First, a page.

Design objectives for robotic welding fixtures
January 10, 2006
Robotic welding can improve your productivity, but only if your fixturing design lets you. When you're designing fixtures for your welding application, consider your fixture's material; welding circuit optimization; orientation and deposition rates; accessibility, repeatability, simplicity, and dependability; and alternatives to fixture design when design costs are prohibitive.
Robotic welding can improve your productivity, but its efficiency depends greatly on fixturing design and functionality.
When applied properly, robotic welding can be economical; on the flip side, it can be inefficient and cost-prohibitive if you overlook simple fixture design considerations first. You can realize—or lose—many productivity gains at the design stage.
When you're beginning a new robotic arc welding project, consider the following fixture design components:
For the purposes of this article, fixturing refers to a custom-designed device used to locate or support the workpiece during welding. Although the words fixturing and tooling often are used interchangeably, tooling usually is defined as a specific device designed to form, compress, or shape.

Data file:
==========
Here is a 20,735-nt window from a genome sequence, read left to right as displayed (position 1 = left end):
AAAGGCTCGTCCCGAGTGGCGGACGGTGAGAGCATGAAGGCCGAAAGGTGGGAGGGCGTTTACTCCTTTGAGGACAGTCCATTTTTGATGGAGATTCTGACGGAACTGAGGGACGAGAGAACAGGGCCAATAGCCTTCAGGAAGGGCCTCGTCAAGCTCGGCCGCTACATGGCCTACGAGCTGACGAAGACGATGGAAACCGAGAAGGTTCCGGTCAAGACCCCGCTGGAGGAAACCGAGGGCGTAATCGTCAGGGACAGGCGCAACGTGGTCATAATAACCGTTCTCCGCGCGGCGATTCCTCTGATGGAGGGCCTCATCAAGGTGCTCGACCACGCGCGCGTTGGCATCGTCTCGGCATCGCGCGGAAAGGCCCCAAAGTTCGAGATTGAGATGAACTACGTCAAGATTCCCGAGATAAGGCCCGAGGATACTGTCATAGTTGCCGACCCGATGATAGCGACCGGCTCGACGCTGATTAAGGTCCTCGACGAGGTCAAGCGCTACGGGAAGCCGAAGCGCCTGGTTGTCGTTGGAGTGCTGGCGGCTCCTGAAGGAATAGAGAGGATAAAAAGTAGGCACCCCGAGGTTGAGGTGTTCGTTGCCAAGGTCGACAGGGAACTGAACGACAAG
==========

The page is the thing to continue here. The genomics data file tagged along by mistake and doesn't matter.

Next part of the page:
One of the first steps in designing a robotic welding fixture is choosing its base metal. Factors include initial cost; long-term maintenance costs; and special characteristics that make it suited to a robotic welding application, such as maintaining accuracy and part repeatability in an environment exposed to elevated heat and weld spatter.
Common material options are mild steel, high-carbon tool steel, aluminum, stainless steel, and copper. Various alloys are available to improve work hardening and wear resistance. Each material has different characteristics that can affect productivity and quality (see Figure 1).
From an initial cost standpoint, square or rectangular structural steel tubing is economical for a majority of the fixture's framework. From a wear resistance standpoint, fixture hard stops and locating points often are made of alloyed high-carbon tool steel to help resist deformation. Another commonly sourced wear-resistant alloy, aluminum-bronze, work-hardens and isn't as prone as tool steel to residual magnetism.